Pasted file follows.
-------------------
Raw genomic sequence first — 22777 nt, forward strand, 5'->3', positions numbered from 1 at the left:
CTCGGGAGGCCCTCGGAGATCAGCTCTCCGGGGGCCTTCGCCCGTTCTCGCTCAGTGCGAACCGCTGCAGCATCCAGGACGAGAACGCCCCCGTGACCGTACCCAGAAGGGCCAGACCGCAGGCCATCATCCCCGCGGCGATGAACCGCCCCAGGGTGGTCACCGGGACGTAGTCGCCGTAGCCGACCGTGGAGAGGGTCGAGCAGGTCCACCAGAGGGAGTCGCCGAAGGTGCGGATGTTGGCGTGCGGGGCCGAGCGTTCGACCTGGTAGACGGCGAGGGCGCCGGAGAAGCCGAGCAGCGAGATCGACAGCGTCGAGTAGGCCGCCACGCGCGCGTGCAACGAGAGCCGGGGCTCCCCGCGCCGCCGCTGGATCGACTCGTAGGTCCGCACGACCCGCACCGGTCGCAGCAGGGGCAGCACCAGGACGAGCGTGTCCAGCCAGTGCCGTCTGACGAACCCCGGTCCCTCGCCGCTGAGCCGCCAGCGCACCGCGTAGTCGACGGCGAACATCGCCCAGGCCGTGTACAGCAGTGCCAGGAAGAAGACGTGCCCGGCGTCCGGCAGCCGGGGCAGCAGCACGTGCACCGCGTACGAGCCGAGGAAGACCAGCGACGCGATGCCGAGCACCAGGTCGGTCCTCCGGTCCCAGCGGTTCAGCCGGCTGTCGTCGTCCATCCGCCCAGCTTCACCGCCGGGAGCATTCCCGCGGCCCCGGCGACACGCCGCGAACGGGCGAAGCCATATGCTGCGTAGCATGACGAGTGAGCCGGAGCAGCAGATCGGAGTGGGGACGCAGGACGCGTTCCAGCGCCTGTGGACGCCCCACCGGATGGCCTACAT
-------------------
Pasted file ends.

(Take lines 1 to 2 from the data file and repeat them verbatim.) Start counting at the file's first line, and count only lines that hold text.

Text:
Raw genomic sequence first — 22777 nt, forward strand, 5'->3', positions numbered from 1 at the left:
CTCGGGAGGCCCTCGGAGATCAGCTCTCCGGGGGCCTTCGCCCGTTCTCGCTCAGTGCGAACCGCTGCAGCATCCAGGACGAGAACGCCCCCGTGACCGTACCCAGAAGGGCCAGACCGCAGGCCATCATCCCCGCGGCGATGAACCGCCCCAGGGTGGTCACCGGGACGTAGTCGCCGTAGCCGACCGTGGAGAGGGTCGAGCAGGTCCACCAGAGGGAGTCGCCGAAGGTGCGGATGTTGGCGTGCGGGGCCGAGCGTTCGACCTGGTAGACGGCGAGGGCGCCGGAGAAGCCGAGCAGCGAGATCGACAGCGTCGAGTAGGCCGCCACGCGCGCGTGCAACGAGAGCCGGGGCTCCCCGCGCCGCCGCTGGATCGACTCGTAGGTCCGCACGACCCGCACCGGTCGCAGCAGGGGCAGCACCAGGACGAGCGTGTCCAGCCAGTGCCGTCTGACGAACCCCGGTCCCTCGCCGCTGAGCCGCCAGCGCACCGCGTAGTCGACGGCGAACATCGCCCAGGCCGTGTACAGCAGTGCCAGGAAGAAGACGTGCCCGGCGTCCGGCAGCCGGGGCAGCAGCACGTGCACCGCGTACGAGCCGAGGAAGACCAGCGACGCGATGCCGAGCACCAGGTCGGTCCTCCGGTCCCAGCGGTTCAGCCGGCTGTCGTCGTCCATCCGCCCAGCTTCACCGCCGGGAGCATTCCCGCGGCCCCGGCGACACGCCGCGAACGGGCGAAGCCATATGCTGCGTAGCATGACGAGTGAGCCGGAGCAGCAGATCGGAGTGGGGACGCAGGACGCGTTCCAGCGCCTGTGGACGCCCCACCGGATGGCCTACAT